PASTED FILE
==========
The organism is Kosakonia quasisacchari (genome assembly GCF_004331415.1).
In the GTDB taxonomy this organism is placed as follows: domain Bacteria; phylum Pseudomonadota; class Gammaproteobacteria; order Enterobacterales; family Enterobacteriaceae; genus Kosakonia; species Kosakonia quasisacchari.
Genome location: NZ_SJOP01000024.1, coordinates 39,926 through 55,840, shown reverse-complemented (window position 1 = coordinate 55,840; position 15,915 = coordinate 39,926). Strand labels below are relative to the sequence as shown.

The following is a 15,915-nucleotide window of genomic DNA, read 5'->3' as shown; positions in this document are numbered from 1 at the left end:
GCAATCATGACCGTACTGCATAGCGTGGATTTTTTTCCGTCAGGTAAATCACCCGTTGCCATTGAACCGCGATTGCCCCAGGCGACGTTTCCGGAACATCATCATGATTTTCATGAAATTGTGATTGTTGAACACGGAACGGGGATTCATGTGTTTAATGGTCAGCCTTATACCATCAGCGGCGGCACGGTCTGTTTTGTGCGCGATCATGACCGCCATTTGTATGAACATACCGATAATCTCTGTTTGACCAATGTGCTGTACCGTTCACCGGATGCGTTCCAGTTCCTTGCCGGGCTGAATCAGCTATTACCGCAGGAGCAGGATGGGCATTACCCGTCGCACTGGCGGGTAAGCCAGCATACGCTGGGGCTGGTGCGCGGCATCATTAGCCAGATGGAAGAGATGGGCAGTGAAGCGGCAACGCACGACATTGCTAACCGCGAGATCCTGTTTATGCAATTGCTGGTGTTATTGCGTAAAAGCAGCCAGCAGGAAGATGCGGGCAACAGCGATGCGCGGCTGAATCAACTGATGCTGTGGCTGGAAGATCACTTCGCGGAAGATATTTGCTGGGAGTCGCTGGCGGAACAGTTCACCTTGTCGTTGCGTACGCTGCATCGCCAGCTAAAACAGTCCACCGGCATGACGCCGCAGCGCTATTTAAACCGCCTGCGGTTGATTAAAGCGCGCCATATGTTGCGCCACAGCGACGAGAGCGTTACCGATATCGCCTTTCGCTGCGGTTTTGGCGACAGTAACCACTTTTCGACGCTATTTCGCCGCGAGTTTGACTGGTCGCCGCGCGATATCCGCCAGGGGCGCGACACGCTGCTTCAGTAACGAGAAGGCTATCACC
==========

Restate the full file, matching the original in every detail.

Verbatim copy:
The organism is Kosakonia quasisacchari (genome assembly GCF_004331415.1).
In the GTDB taxonomy this organism is placed as follows: domain Bacteria; phylum Pseudomonadota; class Gammaproteobacteria; order Enterobacterales; family Enterobacteriaceae; genus Kosakonia; species Kosakonia quasisacchari.
Genome location: NZ_SJOP01000024.1, coordinates 39,926 through 55,840, shown reverse-complemented (window position 1 = coordinate 55,840; position 15,915 = coordinate 39,926). Strand labels below are relative to the sequence as shown.

The following is a 15,915-nucleotide window of genomic DNA, read 5'->3' as shown; positions in this document are numbered from 1 at the left end:
GCAATCATGACCGTACTGCATAGCGTGGATTTTTTTCCGTCAGGTAAATCACCCGTTGCCATTGAACCGCGATTGCCCCAGGCGACGTTTCCGGAACATCATCATGATTTTCATGAAATTGTGATTGTTGAACACGGAACGGGGATTCATGTGTTTAATGGTCAGCCTTATACCATCAGCGGCGGCACGGTCTGTTTTGTGCGCGATCATGACCGCCATTTGTATGAACATACCGATAATCTCTGTTTGACCAATGTGCTGTACCGTTCACCGGATGCGTTCCAGTTCCTTGCCGGGCTGAATCAGCTATTACCGCAGGAGCAGGATGGGCATTACCCGTCGCACTGGCGGGTAAGCCAGCATACGCTGGGGCTGGTGCGCGGCATCATTAGCCAGATGGAAGAGATGGGCAGTGAAGCGGCAACGCACGACATTGCTAACCGCGAGATCCTGTTTATGCAATTGCTGGTGTTATTGCGTAAAAGCAGCCAGCAGGAAGATGCGGGCAACAGCGATGCGCGGCTGAATCAACTGATGCTGTGGCTGGAAGATCACTTCGCGGAAGATATTTGCTGGGAGTCGCTGGCGGAACAGTTCACCTTGTCGTTGCGTACGCTGCATCGCCAGCTAAAACAGTCCACCGGCATGACGCCGCAGCGCTATTTAAACCGCCTGCGGTTGATTAAAGCGCGCCATATGTTGCGCCACAGCGACGAGAGCGTTACCGATATCGCCTTTCGCTGCGGTTTTGGCGACAGTAACCACTTTTCGACGCTATTTCGCCGCGAGTTTGACTGGTCGCCGCGCGATATCCGCCAGGGGCGCGACACGCTGCTTCAGTAACGAGAAGGCTATCACC